They may hail from the frozen Arctic Circle but Bodo/Glimt are one of the hottest properties in football right now.
And the Norwegians are out to turn up the heat on Celtic in the Europa Conference League next month, reports Michael Gannon from Spain.
Hoops fans reacted with a sigh of relief or a shrug of the shoulders when they were drawn with the champions of Norway.
But they should be wary instead.
Punters might not have heard much about this side from the icy Norwegian north but the rest of Europe have taken note.
The club comes from the town of Bodo and Glimt, which translates as Flash – but there isn’t anything flashy about this team.
They’ve managed to climb the divisions in Norway and then win the title twice against all odds, and they’ve done it thought hard graft.
And thinking differently.
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Manager Kjetil Knutsen plays down his own role but he’s transformed the club from Norwegian also rans to champions – and sent shockwaves across Europe when his side smashed Jose Mourinho’s Roma 6-1 in the Europa League.
Knutsen – who was on Rangers’ radar before Ibrox chefs snapped up Gio van Bronckhorst – said: “At Bodo we have our own DNA, we have our own style and we always play in the same way at home and away.
“We play Glimt football.”
But what is Glimt football? There was a glimpse of it in Spain yesterday, as Bodo kicked off their pre-season preparations against Dynamo Kiev.
The knockabout finished 1-1 but the Norwegians looked the stronger side. Both goals came from corners.
Bodo went ahead when Nigerian Victor Boniface walked in while the Kiev keeper was flapping.
But they didn’t look so clever from a set piece when the Ukrainians leveled before the interval.
Glimt looked pretty sharp for a team on their first round out in their pre-season – with their campaign not kicking off until April.
They’ve come back early to get ready for Celts and there were signs this will be a tough tie for the Hoops.
There’s also a similar look about this side. Glimt Football looks a lot like Ange Ball.
Bodo have a similar shape to Celts. It’s 4-3-3 and players need to work their socks off.
The front three do plenty of chasing to soften up rivals for the midfield to push up and pinch the ball.
Kiev were trying to play out from the back and at times they were getting harassed in their own penalty area.
A couple of times defenders panicked and hoofed the ball out for corner kicks.
They are quick and strong, and they also have a lot of height in the team. They score a barrel of goals in their home land. The hit 103 goals in 30 games when they won their first title and followed it up with another whack when they retained their crown against all odds.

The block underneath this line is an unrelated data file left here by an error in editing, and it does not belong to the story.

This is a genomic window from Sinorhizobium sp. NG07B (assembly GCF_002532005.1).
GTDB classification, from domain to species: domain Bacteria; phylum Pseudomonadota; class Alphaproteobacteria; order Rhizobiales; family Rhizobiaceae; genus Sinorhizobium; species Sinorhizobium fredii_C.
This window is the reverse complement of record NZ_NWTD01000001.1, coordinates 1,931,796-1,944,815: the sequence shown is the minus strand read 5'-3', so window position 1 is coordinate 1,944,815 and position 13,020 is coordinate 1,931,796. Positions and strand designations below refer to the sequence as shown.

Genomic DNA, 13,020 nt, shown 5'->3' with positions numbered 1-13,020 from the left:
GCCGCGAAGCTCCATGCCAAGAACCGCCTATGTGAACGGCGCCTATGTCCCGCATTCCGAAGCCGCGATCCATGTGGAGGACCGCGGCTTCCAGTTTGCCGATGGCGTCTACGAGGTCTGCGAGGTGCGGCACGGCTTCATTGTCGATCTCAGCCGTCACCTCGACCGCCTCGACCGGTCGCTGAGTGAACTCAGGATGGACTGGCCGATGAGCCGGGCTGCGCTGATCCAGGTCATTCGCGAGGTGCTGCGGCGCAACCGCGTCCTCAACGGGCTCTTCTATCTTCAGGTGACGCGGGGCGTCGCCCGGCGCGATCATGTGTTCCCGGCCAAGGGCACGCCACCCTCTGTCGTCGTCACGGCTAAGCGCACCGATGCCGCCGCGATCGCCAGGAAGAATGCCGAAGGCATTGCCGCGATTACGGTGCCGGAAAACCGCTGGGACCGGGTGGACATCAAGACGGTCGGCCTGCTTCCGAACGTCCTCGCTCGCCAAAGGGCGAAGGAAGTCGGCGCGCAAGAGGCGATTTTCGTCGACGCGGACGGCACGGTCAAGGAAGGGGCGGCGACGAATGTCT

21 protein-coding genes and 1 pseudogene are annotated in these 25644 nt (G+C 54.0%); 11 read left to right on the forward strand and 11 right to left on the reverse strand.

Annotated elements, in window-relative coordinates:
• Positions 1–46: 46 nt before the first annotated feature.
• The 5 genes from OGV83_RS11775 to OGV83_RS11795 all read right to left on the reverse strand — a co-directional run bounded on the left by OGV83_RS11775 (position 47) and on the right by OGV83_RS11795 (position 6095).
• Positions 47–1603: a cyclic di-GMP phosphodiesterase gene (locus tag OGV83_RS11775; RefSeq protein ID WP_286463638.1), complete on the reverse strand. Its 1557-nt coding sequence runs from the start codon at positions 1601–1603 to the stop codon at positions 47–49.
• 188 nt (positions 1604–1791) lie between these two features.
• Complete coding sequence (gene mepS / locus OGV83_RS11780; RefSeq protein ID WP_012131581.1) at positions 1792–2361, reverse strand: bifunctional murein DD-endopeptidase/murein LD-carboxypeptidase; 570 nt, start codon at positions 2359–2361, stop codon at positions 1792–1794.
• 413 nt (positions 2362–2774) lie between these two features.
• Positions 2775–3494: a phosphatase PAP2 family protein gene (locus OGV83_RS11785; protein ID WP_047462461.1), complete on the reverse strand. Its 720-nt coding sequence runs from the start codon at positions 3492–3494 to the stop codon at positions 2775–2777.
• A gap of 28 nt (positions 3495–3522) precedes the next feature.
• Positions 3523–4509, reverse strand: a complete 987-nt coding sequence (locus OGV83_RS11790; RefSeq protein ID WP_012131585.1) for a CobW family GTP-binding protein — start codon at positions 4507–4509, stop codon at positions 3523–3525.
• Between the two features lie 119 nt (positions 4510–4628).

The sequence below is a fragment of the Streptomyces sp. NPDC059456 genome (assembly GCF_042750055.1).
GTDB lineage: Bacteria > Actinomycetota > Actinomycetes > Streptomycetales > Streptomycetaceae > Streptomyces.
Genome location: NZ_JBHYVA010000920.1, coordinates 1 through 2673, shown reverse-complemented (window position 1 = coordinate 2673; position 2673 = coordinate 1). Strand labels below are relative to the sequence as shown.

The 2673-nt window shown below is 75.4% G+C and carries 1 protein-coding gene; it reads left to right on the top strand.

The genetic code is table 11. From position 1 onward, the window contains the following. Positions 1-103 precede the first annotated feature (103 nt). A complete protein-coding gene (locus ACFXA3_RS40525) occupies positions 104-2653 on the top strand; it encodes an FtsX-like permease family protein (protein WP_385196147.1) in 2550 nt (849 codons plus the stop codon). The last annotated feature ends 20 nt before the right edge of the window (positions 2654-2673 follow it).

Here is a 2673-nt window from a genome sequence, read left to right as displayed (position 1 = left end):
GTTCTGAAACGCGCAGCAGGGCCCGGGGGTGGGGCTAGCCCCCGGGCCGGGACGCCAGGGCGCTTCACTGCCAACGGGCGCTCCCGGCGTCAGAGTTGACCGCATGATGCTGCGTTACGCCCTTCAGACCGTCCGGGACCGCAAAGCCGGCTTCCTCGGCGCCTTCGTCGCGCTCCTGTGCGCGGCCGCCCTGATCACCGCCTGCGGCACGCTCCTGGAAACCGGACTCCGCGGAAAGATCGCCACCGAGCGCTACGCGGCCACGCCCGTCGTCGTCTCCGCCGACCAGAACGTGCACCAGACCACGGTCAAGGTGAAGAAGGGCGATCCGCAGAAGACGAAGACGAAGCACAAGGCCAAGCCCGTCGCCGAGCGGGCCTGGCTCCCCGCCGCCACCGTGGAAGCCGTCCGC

Bodo were hailed as a Leicester City story when they claimed the championship, but unlike the English outfit, they managed to do it again.
Despite selling some of their big hitters. The players change but the style remains.
It’s pretty intense and – like Celtic – it can appear chaotic at times.
But it’s all meticulously planned.
Bodo play differently to anyone in Norway. They act different too.
They are big on stats and use similar metrics to Brentford in the EPL. They have a former air force pilot who is their mental coach and he runs training sessions.
They are fiercely proud of their northern Norwegian roots – and have an unwritten rule that local players should play at least 35 percent of the minutes in the league.
Bodo have raised eyebrows – and they’ve raised trophies.
three to watch
The captain makes Bodo tick. He’s strong, quick and good on the ball. He dictates the pressing and hoovers up the loose balls when they come his way.
Saltness has been reborn at Bodo under Knutsen. He was disillusioned with the game but he started doing sessions with former pilot and he has been flying ever since.
He’s even more of a key man now after several stars departed earlier this month.
The 22-year-old has emerged as a top talent in the successful Glimt side and the midfielder brings a lot of energy to the team.
It’s Hagen who does a lot of the running and he supports the front players by bursting in to the box.
He can also pick a pass. The player rarely knocks the ball sideways or backwards, it’s always direct and often down the channels.
He’s also vital in chasing players down and winning the ball back in high areas of the pitch.
The striker sat out the Kiev gave through injury but there is a lot of his shoulders following the departure of Erik Botheim to Krasnodar.
The frontman might have to win over the punters having come through the ranks at bitter rivals Tromso.
He also had a spell in Holland with Herenveen and is expected to lead the line by the time they come up against Celtic.
The former Norway under-21 cap is tall and quick, and Celts will need to be on their guard.
George Holan is chief editor at Plainsmen Post and has articles published in many notable publications in the last decade.